Time for de-nationalisation of banks?

Nikhil Bhave
Saturday, 10 March 2018

One of the most curious and cinema-worthy scams was the Nagarwala case. Rustam Nagarwala, an ex-Armyman and intelligence officer, as per official version, managed to fool an SBI chief cashier by imitating the voice of Indira Gandhi and get Rs 60 lakh. Nagarwala was later arrested and died in jail. 

The recent happenings across various government-owned banks running into lakhs of crores have shaken everybody. Problem is, it isn’t the first, and until something earth-shattering happens, nor will it be the last. After all, it is our money keeping these banks afloat.

Of course, things were not quite like that. Despite everything said about Nehru and his socialistic institutional setup, he had left the banking sector untouched. It was his daughter Indira, who nationalised the privately-owned banks in a swift move in 1969. The argument was that the reform was a need to speed up availability of credit across the country. Also, till then, the banking sector was mainly limited to urban and semi-urban areas. The whole process from issuing an ordinance to passing the bill took just two weeks!

Of course, nationalisation helped the rural areas in gaining access to the banking sector. Reserving credit for priority sectors like agriculture was a big plus-point. Then came the scams.

One of the most curious and cinema-worthy scams was the Nagarwala case. Rustam Nagarwala, an ex-Armyman and intelligence officer, as per official version, managed to fool an SBI chief cashier by imitating the voice of Indira Gandhi and get Rs 60 lakh. Nagarwala was later arrested and died in jail. The cop handling the case also died in a mysterious mishap. The tradition of scamsters robbing the banks and getting away has since perpetuated.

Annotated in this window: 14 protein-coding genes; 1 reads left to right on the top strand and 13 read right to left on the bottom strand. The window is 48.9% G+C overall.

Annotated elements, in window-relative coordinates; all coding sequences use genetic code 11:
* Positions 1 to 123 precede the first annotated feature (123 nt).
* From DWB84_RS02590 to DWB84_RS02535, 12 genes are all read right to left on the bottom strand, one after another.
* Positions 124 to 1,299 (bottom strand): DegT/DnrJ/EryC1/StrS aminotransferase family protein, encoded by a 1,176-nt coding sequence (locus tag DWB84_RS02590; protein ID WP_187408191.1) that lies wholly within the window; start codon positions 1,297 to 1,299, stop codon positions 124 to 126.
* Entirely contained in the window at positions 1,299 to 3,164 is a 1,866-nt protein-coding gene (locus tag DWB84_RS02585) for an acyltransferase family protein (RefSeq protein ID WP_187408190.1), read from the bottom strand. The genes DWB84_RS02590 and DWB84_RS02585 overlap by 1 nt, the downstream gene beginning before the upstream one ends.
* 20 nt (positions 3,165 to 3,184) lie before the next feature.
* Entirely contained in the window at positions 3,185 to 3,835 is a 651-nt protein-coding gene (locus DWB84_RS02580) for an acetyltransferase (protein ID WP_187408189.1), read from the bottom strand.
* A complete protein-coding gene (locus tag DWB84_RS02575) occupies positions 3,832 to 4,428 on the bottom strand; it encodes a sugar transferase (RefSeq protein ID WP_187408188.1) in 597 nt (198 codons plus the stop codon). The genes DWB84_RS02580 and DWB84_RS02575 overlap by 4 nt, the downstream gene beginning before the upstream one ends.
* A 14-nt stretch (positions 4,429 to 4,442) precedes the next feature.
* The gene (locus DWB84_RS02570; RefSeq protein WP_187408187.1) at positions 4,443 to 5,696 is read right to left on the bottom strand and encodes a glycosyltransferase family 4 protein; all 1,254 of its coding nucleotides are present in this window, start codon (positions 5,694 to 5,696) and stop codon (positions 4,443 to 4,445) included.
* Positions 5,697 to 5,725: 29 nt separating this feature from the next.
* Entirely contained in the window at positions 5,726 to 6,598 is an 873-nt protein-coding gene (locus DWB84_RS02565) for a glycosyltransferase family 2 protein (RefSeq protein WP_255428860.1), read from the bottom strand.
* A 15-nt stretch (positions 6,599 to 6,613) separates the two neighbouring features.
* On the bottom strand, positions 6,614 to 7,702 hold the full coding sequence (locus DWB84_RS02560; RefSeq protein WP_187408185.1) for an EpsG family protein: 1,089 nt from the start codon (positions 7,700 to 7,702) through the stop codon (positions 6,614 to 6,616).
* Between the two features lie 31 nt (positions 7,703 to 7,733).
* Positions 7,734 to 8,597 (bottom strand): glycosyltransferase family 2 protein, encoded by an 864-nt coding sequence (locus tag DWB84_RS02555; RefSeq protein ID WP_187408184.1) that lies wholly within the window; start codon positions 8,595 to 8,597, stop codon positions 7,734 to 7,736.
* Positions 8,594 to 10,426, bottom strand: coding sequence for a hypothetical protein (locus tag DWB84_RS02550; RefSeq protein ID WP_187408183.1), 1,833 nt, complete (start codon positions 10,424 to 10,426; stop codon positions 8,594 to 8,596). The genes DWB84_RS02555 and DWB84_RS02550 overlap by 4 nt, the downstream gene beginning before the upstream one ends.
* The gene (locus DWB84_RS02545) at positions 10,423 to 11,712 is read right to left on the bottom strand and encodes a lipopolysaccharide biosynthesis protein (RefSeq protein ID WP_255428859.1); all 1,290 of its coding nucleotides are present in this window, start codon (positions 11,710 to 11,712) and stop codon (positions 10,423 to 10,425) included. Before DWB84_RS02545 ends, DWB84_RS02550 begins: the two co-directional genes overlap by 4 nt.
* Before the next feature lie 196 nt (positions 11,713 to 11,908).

But why is this malaise seen much more prominently in public-sector banks? Because they have no shortage of funds. Anything bad happens, the government will just throw more money instead of drastic steps like restructuring and fixing accountability. Ask any bank official and he/she will tell you some really hair-raising stories about how these defaulters manage to get huge loans and keep getting them even after defaulting.

Here is one eye-watering fact: As per RBI data, non-performing assets (in simpler words, bad loans) of public-sector banks stood at Rs 7,33,974 crore in September 2017. The same figure for private-sector banks was Rs 1,02,808 crore. And as per McKinsey report, the government has infused a capital of as much as $15 billion into the state-owned entities. In other words, the banks are allowing the uber-rich to get away at the expense of the common man. Wait a minute, wasn’t that the main reason for nationalisation? That the banks were catering only to the rich?

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